x
Breaking News
More () »

Tampa Bay and Sarasota's Leading Local News: Weather, Traffic, Sports and more | Tampa Bay and Sarasota, FL | WTSP.com

Undecided voters in Florida could flip the election

Dr. Lars Hafner, a longtime political expert, says in a critical election like this with the numbers being so tight, undecided voters could make the difference.

PINELLAS COUNTY, Fla. — In a contentious, highly politicized and sometimes downright ugly election, you might assume just about every American voter has made up their mind.

You're partially right -- political experts say the vast majority of voters know who they're going to vote for or have even already voted.

Election offices are seeing a huge uptick in requests for vote-by-mail ballots mainly caused by the coronavirus pandemic and fears of being exposed to the virus at the polls.

The Elections Project is tracking mail-in voting in 2020. So far, they're keeping track of ballot requests and returns in 26 states. As of the time of this article, 132,194 Floridians have already cast their vote and nearly 1.8 million total Americans have turned in their 2020 ballot.

History and data proves the typical voter knows which candidate they're voting for; however, according to Dr. Lars Hafner, a longtime political expert and former Florida legislator, the undecided voter does exist and they're pretty darn important too.

"There are two buckets of undecided voters. Those that are truly undecided in the race and are going to vote, and the second bucket are those that are unsure if they’re going to vote at all," explained Hafner.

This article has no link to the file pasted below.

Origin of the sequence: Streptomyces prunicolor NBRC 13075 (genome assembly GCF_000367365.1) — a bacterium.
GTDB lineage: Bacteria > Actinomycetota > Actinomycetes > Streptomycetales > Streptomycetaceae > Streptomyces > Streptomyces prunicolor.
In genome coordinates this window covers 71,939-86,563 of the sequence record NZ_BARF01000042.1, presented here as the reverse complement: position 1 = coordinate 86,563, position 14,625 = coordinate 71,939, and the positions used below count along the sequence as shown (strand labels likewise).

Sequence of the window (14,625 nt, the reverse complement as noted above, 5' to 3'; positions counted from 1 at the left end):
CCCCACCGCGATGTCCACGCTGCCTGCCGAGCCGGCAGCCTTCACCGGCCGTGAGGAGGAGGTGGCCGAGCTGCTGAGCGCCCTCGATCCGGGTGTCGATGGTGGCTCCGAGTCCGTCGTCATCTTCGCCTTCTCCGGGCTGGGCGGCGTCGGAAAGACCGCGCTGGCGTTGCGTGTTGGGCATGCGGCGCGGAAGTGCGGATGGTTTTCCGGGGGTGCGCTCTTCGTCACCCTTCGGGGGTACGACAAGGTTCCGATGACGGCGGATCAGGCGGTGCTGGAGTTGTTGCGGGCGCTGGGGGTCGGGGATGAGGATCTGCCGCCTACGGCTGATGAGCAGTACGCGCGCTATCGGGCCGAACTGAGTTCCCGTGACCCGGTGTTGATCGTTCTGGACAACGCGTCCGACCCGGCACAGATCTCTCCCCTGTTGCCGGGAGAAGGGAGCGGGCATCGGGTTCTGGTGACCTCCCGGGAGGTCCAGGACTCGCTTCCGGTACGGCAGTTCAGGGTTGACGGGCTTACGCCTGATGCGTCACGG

Hafner said in Florida, perhaps the most pivotal battleground state of all, undecided voters can actually determine the election. It's always tight and sheer numbers explain what's at stake.

"Because President Trump only won Florida by roughly 115,000 votes, even if there’s 5 percent of Floridians that are undecided, it could make the change."

It's hard to pinpoint exactly who the undecided voters are since they're likely to keep that information close to the vest, but Hafner thinks they could be young people who abandoned the election once Bernie Sanders was out or people who like the "Trump economy" and some of his policies but don't like him as a person.

"The real hang-up is the dignity of the office of the presidency," said Hafner.

Dan Parri was a longtime Republican. The Clearwater attorney was brought up that way and voted for Trump in 2016. Parri switched parties in February and is supporting Biden in 2020. Having lived both sides of the aisle, he understands the tension for those on the fence.

"It’s hard to get over what your party has been for your life. There’s people who don’t want to admit that they might be wrong about something," explained Parri.

Parri also knows what it's like to sit out an election. He didn't vote in 2008 or 2012. Today, he realizes there's too much at stake saying, "If people are happy with how the election is going, they should vote. If they’re not happy, they should vote."

RELATED: 1.3 million have already voted, that's a 12,900% increase from this time in 2016

RELATED: What you need to know about the 6 constitutional amendments on Florida ballots

What other people are reading right now:

►Breaking news and weather alerts: Get the free 10 Tampa Bay app

Stay In the Know! Sign up now for the Brightside Blend Newsletter